15. Mansmind

    Mansmind New Member

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    So little time and so many things to try..lol

    that reminds me of this operations guy that stood in front of the board of directors of a company and actually said to start his talk "so little time and so many asses to kiss"
     
  16. doss

    doss New Member

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    Just ordered a new 1 1/4 crown reducer so I can put my free 1 1/8 fork on my free bmc sl02 frame... Thanks to fsa actually having great customer service. Sent from my iPhone using Tapatalk
     
  17. urge2kill

    urge2kill Member

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    Friction?


    Increasing gas temperature increases gas pressure when the gas is in an enclosed space (Gay-Lussac's Law i.e. Amontons' Law), but I don't think it works the other way around.

    As far as I know, increasing the molar density should buffer against changes in air temperature. A larger amount of gas will require more kinetic energy to achieve an equal rise in temperature.

    n/V = P/RT
    n/V is molar density.
    P is pressure
    T is temperature
    R is a mathematical constant

    If over-inflating your tubes somehow leads to more friction, that miiight do it. I don't know. Ask a chemist and/or physicist. However, per the calculations below, you would have to raise the temperature quite a bit to see a significant increase in psi.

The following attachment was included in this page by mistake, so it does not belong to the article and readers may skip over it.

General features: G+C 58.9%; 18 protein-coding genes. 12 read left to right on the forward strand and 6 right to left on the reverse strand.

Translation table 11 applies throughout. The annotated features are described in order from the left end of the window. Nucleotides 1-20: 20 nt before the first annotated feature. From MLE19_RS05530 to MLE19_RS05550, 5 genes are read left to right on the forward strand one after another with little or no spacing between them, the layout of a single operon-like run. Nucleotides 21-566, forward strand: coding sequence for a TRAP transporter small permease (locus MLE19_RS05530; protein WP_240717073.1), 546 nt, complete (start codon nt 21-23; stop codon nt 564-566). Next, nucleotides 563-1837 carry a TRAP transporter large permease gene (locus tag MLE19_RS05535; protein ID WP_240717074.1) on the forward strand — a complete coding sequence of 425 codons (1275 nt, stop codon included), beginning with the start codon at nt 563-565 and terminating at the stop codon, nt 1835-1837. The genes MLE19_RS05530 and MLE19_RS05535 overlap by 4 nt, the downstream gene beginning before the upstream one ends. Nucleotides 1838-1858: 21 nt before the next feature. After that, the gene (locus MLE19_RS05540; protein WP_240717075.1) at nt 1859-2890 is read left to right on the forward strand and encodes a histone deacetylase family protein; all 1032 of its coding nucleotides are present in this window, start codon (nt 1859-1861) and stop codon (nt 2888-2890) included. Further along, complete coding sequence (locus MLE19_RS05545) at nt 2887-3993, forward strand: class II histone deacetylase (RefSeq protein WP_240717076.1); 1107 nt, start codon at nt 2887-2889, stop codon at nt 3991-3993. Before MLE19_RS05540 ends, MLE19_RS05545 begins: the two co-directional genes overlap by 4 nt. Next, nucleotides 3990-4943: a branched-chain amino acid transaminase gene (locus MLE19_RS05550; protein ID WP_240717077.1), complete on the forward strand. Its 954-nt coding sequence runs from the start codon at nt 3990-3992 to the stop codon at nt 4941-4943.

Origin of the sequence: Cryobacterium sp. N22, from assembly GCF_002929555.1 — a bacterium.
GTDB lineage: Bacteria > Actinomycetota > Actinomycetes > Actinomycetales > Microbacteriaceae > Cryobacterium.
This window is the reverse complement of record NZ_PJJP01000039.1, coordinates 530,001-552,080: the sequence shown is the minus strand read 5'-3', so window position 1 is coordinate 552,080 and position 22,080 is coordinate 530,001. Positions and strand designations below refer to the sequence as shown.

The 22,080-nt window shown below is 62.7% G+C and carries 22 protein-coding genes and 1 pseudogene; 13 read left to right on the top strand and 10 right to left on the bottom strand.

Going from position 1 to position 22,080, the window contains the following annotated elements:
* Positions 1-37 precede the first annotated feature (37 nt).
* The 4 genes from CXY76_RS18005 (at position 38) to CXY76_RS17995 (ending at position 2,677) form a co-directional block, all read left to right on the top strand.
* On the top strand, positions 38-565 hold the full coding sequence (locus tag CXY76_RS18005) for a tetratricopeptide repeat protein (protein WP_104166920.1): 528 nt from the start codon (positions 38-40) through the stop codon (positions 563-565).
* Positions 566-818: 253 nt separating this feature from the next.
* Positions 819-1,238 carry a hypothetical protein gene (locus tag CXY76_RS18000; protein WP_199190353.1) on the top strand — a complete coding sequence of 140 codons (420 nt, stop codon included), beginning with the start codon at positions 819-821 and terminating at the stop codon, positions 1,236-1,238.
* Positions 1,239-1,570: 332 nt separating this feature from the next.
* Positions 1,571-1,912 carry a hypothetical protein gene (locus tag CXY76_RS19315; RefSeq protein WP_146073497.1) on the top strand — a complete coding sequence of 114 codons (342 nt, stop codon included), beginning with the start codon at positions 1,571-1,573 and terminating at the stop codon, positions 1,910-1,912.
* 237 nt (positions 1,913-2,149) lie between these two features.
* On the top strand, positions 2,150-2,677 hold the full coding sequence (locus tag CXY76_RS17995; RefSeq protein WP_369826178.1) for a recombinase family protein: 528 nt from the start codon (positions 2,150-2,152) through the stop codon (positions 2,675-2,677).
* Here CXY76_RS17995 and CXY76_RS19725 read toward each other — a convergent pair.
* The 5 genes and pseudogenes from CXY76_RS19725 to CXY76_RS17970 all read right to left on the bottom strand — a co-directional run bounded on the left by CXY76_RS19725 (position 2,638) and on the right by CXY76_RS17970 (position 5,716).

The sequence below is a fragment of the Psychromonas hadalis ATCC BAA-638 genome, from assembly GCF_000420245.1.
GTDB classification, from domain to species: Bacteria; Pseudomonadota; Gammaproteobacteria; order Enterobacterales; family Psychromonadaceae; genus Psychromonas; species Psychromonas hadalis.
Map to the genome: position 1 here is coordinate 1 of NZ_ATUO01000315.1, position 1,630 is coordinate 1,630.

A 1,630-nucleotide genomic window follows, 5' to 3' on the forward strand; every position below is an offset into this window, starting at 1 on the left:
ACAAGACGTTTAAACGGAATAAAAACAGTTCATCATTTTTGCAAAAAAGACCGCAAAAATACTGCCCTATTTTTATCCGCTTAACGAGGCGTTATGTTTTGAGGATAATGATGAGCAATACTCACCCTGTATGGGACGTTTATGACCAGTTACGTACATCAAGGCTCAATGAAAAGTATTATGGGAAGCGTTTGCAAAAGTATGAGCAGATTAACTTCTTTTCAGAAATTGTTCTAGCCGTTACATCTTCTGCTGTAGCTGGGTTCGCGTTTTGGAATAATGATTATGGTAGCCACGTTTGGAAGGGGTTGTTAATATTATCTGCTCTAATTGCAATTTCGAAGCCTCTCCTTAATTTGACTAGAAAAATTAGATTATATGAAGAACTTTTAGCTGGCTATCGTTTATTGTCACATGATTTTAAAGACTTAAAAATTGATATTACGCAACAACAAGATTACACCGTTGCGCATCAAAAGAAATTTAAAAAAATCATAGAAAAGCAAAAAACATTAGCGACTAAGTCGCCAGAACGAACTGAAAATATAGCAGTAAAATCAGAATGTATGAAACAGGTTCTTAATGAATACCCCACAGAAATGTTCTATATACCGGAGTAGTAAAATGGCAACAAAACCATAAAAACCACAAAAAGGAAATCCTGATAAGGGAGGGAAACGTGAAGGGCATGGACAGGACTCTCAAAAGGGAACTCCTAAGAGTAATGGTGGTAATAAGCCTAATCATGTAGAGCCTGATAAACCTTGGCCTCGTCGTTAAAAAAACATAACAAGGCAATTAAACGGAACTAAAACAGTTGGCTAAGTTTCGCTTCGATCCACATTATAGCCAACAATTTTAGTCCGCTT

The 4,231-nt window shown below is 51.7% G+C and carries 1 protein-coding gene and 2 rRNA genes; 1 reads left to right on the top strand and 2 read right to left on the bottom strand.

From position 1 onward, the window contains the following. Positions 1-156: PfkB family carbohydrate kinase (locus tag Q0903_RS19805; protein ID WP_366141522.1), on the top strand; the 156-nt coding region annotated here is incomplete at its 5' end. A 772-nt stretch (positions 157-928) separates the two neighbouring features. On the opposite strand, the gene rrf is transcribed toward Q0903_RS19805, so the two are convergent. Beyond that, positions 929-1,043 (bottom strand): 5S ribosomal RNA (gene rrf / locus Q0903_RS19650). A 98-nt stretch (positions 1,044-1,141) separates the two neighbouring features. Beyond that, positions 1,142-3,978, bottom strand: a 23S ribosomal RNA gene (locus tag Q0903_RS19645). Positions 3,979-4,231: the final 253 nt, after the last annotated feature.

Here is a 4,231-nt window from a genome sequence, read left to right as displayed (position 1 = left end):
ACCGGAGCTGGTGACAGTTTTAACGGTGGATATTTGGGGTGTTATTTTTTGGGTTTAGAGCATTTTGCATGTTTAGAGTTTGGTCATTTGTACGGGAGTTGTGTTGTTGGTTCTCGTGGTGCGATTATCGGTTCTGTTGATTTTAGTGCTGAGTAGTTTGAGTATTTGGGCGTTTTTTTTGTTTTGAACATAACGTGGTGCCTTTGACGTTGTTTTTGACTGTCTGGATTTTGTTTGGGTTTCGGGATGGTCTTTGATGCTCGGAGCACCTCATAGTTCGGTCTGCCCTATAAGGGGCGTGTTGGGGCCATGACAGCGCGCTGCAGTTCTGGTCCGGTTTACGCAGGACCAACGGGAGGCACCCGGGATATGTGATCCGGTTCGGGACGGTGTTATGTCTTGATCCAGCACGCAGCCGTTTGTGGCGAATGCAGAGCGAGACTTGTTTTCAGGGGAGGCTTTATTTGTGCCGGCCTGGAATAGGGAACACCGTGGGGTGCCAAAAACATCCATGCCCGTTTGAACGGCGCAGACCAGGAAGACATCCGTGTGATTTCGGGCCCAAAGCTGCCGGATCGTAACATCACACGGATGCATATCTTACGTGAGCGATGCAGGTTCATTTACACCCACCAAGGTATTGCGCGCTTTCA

Ratio of temperature increase to pressure increase:

    PV = nRT
    One form of the calculation assigns R=0.08206, and uses the units: moles, atmospheres, Liters, and Kelvins.
    Moles and Liters (n & V) will be held constant.

    Conversion factors:
    1 atm = 14.7 psi
    1 K ∝ 1 C°
    1 K ∝ 1.8 F°

    TR = P
    T x 0.08206 = P
    An increase of 0.08206 atmopsheres, or 1.2 psi, per degree Celsius.

    If we're talking Fahrenheit.
    1.2 ÷ 1.8 = 0.67
    That's 0.67 psi per degree Fahrenheit.

    So the corresponding change in pressure shouldn't be a problem unless you are increasing the temperature by something like 15 degrees Fahrenheit.
    Just don't fill your tube with air that is significantly warmer or cooler than what it will be exposed to during your ride. So don't fill it inside your house, and don't fill it in the morning or at night while the temperature is low.

    That reminds me. My most recent purchase was a Silca floor pump.
     
  18. danfoz

    danfoz Well-Known Member

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    Friction?

    Rim wall deformation in combination with increased pressure due to increased temperature resulting from friction causing the tire to potentially free itself from the rim.